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The Sweetener Book Paperback – April 4, 2013
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About the Author
Dr. Eric Walters has a degree in Pharmacy and a Ph.D. in Medicinal Chemistry. There he learned how chemical substances interact with the human body, and he learned about metabolism, diabetes, and the ways that the human body handles xenobiotics (substances we encounter and consume in our environment). He spent 12 years working in the food industry, at Kraft Foods and at the NutraSweet Company. He carried out research into the discovery of new sweeteners, and looked in depth at the ways sweeteners work. When he left industry in 1992, he became a professor at Rosalind Franklin University. He has spent the last 21 years there doing research and teaching in the College of Pharmacy, the Medical School, and the Graduate School. His current areas of research include sweeteners, antiviral drugs, and antibiotics. He also teaches a course in communicating scientific information, and has written a book on that subject (Scientists Must Speak, co-authored with his wife, Gale Walters, who is a food scientist). Conducting research and communicating science are his passions. On several occasions he has been called on as an expert witness. The United States International Trade Commission, the United States Patent Office, and the U.S. District Court in Philadelphia have all recognized him as an expert in the chemistry and biology of sweeteners.
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Top customer reviews
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For a nextedition, the only thing I might add — as data are / become available — is some farmacologic info about potential interactions of the sweeteners with drugs and laboratory tests.
I recommend the book for anybody who's interested in Health & Fitness, as well as persons involved with special diets and Diabetes.
Food additives are something we all consume, whether we like it or not. It's good to know that there are safe guards in place to protect the mass population. And to think that it was the wild west for food manufacturers pre-1906.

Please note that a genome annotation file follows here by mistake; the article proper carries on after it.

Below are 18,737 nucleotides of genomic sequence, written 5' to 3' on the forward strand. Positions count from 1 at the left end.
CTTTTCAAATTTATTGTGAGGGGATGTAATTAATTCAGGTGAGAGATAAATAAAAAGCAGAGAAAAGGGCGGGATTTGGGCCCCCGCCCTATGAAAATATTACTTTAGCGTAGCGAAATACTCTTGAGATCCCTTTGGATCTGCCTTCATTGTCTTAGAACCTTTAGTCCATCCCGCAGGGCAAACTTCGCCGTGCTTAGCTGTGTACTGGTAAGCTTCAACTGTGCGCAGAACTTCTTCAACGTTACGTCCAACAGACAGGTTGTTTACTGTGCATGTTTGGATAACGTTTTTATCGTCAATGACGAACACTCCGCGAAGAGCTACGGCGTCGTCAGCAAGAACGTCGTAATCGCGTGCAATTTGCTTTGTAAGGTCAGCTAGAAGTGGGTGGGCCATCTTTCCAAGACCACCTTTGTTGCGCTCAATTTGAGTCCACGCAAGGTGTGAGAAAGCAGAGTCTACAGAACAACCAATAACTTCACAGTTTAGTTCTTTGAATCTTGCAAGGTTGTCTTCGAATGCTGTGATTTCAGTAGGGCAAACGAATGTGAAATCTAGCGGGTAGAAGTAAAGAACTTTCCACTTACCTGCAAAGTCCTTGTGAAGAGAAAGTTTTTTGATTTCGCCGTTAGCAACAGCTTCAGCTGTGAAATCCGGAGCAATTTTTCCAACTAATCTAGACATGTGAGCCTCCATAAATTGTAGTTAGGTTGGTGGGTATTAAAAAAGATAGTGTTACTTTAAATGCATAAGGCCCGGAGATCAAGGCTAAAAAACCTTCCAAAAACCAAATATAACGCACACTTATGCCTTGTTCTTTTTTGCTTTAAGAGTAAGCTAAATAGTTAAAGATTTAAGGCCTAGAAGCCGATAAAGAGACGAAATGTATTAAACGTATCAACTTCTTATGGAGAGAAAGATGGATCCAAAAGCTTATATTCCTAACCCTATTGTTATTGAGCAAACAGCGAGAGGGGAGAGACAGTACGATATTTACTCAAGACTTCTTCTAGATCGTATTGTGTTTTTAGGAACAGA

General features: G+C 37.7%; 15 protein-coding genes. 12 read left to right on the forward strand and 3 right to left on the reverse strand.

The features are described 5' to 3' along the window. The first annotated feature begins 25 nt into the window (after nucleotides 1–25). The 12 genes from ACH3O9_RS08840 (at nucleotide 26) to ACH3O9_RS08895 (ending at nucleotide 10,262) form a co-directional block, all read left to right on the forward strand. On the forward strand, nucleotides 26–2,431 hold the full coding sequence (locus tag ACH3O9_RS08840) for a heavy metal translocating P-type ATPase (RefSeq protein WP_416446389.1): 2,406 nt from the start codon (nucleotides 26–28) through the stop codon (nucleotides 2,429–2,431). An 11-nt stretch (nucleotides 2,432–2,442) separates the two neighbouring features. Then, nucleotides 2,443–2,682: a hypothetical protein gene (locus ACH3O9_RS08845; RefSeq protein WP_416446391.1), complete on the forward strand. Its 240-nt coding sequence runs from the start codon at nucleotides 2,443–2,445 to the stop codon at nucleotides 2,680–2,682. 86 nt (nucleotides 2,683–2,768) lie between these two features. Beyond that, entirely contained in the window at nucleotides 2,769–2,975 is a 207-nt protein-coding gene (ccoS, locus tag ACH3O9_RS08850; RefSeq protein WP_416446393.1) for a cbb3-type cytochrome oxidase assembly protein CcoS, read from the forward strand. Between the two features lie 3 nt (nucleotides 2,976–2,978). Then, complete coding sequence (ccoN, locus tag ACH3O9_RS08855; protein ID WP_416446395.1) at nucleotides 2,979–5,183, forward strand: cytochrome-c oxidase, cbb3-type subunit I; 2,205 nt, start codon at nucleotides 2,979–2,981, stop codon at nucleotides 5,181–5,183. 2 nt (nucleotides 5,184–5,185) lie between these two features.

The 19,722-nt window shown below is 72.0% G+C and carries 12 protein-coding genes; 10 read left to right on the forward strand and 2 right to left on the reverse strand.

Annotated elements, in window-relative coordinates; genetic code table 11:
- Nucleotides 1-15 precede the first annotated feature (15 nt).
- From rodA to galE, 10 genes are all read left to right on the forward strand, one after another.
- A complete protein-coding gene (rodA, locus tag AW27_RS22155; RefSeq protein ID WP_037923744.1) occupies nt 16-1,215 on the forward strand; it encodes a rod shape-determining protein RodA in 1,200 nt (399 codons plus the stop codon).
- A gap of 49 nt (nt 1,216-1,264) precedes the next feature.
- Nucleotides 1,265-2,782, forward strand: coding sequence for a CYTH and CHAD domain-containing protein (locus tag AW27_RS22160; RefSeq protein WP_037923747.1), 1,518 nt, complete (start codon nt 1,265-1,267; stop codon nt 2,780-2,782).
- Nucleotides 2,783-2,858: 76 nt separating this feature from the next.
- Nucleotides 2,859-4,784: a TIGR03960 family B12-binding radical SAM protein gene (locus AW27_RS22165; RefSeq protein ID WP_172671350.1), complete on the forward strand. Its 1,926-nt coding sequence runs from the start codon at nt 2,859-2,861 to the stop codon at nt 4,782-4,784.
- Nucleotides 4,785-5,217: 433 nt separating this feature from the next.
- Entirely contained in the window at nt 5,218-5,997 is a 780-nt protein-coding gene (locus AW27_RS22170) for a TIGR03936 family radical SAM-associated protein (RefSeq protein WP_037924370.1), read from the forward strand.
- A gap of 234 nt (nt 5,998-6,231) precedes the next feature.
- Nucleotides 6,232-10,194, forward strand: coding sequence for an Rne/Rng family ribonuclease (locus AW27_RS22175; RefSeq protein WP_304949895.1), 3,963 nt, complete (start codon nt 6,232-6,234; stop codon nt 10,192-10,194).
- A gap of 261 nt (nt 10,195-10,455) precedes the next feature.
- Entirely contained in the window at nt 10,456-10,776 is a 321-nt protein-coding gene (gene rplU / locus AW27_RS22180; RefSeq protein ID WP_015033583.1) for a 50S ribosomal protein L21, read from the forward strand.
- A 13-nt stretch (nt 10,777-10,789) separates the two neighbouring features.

We've all heard about the Glycemic Index, but how many of us really know what it is or how it works? Not only is G.I. discussed, we also get real world scenarios on how to calculate the Glycemic Load. By the way, it's much easier than one would think. All of this is invaluable to individuals that wish to stay informed about the foods they're consuming.
After the short 20 page introduction we get to the meat of the book (or candy rather). It quickly turns into a rolodex of data related to a wide array of sweeteners broken into four primary categories: Carbohydrates (sugars), Sugar Alcohol (polyols), High Potency Sweeteners, and Natural Sweeteners.
You may ask yourself what key points does the author touch on? This is a no nonsense, no fluff approach to deliver quality content about each of the most popular sweeteners by providing answers to common questions:
- What is it?
- How does it taste?
- How well does it work?
- How many calories?
- And the most important question, is it safe?
The book also provides information on historic sweeteners too.
The brain is a fascinating tool, whats even more interesting is that it is the only organ in the body which is carbohydrate-dependent. All other organs can survive by burning fat or proteins, as explained by Dr Walters. That said, the carbohydrates exhausted while reading this book vs. the knowledge gained was well worth it.
In a nutshell, Dr. Walters's book is short and sweet, a book which will always have a home on my shelf.